Branch, Virtualitics and Freestyle Capital raise the stakes

11 Apr 2017

Image: noppawan09/Shutterstock

Branch and Virtualitics have raised almost $65m between them this week, with Freestyle Capital confirming a new $90m fund, ready to invest.

Branch, an interesting software start-up, has reportedly secured $60m in a series C round of funding, with Andy Rubin’s Playground Ventures believed to be involved.

Branch’s tools allow developers to build links between websites and complementary apps, generating significant mounds of data related to both sides of that coin.

The company was founded three years ago, originally aiming to provide better analytics and understanding of how websites are referred to by apps. Branch claims that its expertise lies in ‘deep linking’, the process of linking an app with a specific product or service page on a website, rather than just a homepage.

TechCrunch claims that Rubin, the founder of Android, is involved in this latest funding, presumably part of the $300m he has allocated to fund interesting start-ups.

The $60m more than doubles Branch’s total funding to date.

Elsewhere, tech VC firm Freestyle Capital has just raised a $90m fund to invest in start-ups – its fourth such capital project.

“Like most funds, we have continued to raise more as we become better at what we do, but this was the first time where we were oversubscribed,” said Josh Felser, co-founder of the VC firm.

“We want to take bigger risks and invest more capital, but adding Jenny [Lefcourt, general partner] was a huge impetus for raising more capital.”

Meanwhile, VentureBeat reports news of VR company Virtualitics securing $4.4m in funding to provide analytics for VR and augmented reality applications. The Venture Reality Fund led the round.

The company, which sees VR and AR datavis combined with AI, language and machine learning to better understand new forms of datasets, is expanding its team as part of the round.

“The VR Fund is among the most active and experienced investors in this sector, and its team understands the intrinsic value in evolving the way we explore, interact with and understand complex datasets,” said Michael Amori, co-founder and CEO at Virtualitics.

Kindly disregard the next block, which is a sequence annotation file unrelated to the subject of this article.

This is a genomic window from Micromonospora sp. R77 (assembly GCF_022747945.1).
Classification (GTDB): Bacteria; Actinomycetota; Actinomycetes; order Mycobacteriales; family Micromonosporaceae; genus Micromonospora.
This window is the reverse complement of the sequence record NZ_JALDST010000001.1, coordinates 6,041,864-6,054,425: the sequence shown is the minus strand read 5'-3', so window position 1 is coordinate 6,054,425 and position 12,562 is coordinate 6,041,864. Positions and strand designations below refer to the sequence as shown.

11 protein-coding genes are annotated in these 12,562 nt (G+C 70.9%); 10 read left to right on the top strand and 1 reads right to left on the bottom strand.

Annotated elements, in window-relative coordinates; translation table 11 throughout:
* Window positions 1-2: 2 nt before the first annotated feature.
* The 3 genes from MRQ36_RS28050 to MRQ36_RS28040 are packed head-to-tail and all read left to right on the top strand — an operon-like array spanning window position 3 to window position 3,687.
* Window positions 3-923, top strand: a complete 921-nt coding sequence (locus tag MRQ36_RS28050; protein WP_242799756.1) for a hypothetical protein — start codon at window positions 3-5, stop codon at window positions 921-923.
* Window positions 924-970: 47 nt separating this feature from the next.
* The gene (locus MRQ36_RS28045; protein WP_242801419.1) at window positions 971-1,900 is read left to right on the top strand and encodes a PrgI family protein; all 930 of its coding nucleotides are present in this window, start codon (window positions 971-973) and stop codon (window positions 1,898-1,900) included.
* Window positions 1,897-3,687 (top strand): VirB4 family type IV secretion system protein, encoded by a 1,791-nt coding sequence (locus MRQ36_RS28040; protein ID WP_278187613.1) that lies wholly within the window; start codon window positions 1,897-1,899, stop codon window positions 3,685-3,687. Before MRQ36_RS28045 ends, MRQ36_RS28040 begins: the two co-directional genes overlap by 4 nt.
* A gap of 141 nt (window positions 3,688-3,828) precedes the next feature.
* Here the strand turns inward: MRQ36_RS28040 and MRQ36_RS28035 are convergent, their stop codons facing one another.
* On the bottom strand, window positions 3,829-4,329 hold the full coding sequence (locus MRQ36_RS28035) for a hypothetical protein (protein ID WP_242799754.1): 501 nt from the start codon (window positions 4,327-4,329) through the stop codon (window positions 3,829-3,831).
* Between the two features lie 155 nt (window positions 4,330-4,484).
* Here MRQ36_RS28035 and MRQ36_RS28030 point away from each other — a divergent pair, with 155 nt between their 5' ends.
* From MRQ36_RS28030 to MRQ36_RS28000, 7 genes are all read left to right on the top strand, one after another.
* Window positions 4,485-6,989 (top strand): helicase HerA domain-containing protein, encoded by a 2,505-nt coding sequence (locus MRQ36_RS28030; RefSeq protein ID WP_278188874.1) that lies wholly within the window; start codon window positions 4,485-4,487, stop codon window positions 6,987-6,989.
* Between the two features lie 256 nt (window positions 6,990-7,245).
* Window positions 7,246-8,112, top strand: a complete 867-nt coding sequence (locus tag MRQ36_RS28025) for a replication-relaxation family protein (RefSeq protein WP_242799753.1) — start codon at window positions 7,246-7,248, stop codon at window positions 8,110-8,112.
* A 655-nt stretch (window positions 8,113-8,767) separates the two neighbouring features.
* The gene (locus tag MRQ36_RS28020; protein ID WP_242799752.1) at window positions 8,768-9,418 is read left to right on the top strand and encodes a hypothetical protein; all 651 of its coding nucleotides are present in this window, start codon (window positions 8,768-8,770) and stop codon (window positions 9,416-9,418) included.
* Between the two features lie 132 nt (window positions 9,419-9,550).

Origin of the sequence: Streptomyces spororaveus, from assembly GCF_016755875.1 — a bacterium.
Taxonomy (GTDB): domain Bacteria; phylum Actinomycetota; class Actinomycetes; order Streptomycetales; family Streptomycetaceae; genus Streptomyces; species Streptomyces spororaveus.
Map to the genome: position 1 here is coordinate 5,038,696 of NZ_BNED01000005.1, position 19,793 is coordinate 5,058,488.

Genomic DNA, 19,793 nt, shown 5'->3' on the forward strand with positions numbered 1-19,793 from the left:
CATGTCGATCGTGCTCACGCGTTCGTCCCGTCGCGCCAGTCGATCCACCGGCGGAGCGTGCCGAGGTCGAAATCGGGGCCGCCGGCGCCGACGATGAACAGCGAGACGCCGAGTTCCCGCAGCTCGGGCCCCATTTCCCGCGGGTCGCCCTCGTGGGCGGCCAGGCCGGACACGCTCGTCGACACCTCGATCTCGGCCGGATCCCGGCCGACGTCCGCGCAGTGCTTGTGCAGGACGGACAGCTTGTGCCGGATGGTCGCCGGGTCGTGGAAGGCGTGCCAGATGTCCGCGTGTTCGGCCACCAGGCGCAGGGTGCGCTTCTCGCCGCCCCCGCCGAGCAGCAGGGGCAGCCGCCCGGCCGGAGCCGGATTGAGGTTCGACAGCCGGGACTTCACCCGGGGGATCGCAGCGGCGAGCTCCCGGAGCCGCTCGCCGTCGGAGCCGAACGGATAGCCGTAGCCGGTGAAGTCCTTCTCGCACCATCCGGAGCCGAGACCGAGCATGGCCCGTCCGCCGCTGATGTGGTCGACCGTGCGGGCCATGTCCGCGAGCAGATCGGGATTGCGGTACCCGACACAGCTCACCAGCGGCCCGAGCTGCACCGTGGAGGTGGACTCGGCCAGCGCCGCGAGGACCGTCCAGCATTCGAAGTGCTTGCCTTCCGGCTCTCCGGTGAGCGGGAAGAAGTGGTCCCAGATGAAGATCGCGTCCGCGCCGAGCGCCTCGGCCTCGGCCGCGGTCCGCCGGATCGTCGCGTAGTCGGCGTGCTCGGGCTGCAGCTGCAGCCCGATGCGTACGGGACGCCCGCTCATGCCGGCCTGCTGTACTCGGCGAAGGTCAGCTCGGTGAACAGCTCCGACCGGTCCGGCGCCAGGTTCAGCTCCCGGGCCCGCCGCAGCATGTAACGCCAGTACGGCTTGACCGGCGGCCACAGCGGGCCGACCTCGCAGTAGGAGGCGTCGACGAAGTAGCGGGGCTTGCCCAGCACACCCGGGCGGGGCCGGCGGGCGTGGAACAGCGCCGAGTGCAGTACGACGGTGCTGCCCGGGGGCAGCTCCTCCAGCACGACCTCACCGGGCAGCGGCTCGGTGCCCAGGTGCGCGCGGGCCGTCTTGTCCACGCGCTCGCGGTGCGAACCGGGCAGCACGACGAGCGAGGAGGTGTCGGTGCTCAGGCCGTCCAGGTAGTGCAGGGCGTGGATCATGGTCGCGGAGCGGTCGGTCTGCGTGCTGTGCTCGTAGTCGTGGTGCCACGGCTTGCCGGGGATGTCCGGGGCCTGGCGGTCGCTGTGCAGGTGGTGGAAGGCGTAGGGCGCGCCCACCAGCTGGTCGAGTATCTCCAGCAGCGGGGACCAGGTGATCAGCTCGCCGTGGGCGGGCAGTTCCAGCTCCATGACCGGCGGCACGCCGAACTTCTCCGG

“Our technology enables organisations of all sizes, across any sector, to more effectively identify meaningful patterns in data that can lead to better business outcomes, cost savings and significant competitive advantage.”

Yesterday (10 April), Johnson & Johnson’s Codman Neuro wing purchased Neuravi, a Galway-based medtech start-up that became famous in 2015 when it raised €19m for its stroke therapy device.

Founded in 2009 by CTO David Vale and CEO Eamon Brady, Neuravi has invested extensively in scientific research on the varieties of clots that cause acute ischemic stroke, creating its popular EmboTrap revascularisation device.

Neuravi’s EmboTrap targets blood clots, capturing them within the device and allowing for immediate restoration of blood flow while also cleaning up any particles disturbed during the clot removal.

“Rapid restoration of flow is of utmost importance when treating stroke patients,” said Shlomi Nachman, company group chairman at Johnson & Johnson.

“The EmboTrap platform was designed to address this critical need and we are excited to combine Neuravi’s expertise in clot research with Codman Neuro’s global resources to accelerate innovation in acute ischemic stroke treatment.”

Gordon Hunt was a journalist with Silicon Republic